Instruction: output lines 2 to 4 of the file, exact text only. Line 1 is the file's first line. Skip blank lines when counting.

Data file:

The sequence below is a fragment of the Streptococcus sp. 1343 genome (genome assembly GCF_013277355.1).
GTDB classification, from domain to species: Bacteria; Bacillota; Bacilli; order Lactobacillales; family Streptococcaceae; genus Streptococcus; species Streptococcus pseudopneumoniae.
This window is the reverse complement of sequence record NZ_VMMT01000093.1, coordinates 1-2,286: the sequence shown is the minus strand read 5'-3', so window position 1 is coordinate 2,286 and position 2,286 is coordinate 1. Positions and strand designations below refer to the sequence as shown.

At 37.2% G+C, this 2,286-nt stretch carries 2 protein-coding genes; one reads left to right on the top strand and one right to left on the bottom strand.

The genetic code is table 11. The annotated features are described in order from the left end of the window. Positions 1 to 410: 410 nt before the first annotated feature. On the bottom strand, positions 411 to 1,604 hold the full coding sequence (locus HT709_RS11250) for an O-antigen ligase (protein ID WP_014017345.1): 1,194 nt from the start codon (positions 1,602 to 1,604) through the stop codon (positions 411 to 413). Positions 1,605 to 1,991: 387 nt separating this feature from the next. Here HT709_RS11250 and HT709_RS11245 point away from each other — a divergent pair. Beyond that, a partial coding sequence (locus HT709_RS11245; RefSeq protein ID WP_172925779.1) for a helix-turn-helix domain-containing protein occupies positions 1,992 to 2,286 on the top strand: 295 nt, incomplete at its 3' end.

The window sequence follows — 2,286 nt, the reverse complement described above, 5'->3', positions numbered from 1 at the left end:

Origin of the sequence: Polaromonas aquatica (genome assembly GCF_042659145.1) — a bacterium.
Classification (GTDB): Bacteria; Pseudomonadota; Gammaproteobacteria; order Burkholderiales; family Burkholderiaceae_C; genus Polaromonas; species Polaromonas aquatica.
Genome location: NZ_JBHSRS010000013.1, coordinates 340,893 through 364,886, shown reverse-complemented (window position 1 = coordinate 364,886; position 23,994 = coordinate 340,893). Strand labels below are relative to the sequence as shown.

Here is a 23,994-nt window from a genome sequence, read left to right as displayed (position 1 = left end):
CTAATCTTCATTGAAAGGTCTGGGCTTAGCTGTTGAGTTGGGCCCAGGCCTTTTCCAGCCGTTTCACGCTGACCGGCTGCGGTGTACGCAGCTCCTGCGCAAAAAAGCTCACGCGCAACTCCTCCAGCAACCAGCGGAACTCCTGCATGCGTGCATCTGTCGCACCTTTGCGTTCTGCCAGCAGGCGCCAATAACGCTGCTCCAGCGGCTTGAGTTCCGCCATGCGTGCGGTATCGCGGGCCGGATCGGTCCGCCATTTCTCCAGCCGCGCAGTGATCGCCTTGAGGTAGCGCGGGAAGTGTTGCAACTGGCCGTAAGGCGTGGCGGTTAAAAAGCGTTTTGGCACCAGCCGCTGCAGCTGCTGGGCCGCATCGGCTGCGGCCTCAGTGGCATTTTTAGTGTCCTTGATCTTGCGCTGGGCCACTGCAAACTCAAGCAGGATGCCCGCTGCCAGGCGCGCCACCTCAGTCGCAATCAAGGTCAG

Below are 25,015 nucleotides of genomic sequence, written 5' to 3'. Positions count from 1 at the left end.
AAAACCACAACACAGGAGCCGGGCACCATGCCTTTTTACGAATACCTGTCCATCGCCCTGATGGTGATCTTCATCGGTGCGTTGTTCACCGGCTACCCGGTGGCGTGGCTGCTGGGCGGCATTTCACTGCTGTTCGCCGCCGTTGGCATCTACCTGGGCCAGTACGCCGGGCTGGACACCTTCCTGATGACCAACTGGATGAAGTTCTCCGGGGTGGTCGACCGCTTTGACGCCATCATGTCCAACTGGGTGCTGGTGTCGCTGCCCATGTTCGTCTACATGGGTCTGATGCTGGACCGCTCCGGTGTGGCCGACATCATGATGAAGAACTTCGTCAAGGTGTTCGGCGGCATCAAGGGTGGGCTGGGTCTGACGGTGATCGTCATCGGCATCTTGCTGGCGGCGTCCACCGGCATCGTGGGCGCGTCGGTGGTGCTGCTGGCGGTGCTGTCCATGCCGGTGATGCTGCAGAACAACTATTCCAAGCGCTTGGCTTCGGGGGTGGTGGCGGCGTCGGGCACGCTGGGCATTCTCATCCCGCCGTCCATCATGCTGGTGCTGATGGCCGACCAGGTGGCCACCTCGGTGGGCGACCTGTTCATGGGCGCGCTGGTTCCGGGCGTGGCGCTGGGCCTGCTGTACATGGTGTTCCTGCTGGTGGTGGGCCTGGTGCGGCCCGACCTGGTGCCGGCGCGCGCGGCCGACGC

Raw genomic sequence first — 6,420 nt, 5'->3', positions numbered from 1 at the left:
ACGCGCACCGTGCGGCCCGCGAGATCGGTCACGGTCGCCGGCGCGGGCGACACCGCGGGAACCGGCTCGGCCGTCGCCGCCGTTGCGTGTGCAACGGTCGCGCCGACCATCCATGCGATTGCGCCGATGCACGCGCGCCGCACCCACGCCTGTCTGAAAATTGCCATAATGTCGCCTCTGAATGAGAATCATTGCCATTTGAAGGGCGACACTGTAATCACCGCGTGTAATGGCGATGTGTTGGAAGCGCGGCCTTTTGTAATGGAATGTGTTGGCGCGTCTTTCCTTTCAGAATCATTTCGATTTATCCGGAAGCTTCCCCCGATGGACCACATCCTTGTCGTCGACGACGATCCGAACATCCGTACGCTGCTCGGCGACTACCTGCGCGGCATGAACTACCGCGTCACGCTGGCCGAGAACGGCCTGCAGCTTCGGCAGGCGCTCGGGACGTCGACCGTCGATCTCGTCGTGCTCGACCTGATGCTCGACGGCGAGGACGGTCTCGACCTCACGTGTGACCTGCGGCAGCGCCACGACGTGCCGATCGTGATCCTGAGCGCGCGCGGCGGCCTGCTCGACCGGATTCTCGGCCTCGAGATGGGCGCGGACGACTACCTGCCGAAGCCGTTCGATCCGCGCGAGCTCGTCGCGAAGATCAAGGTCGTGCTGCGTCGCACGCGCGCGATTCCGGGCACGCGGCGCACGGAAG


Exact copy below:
GTDB classification, from domain to species: Bacteria; Bacillota; Bacilli; order Lactobacillales; family Streptococcaceae; genus Streptococcus; species Streptococcus pseudopneumoniae.
This window is the reverse complement of sequence record NZ_VMMT01000093.1, coordinates 1-2,286: the sequence shown is the minus strand read 5'-3', so window position 1 is coordinate 2,286 and position 2,286 is coordinate 1. Positions and strand designations below refer to the sequence as shown.

At 37.2% G+C, this 2,286-nt stretch carries 2 protein-coding genes; one reads left to right on the top strand and one right to left on the bottom strand.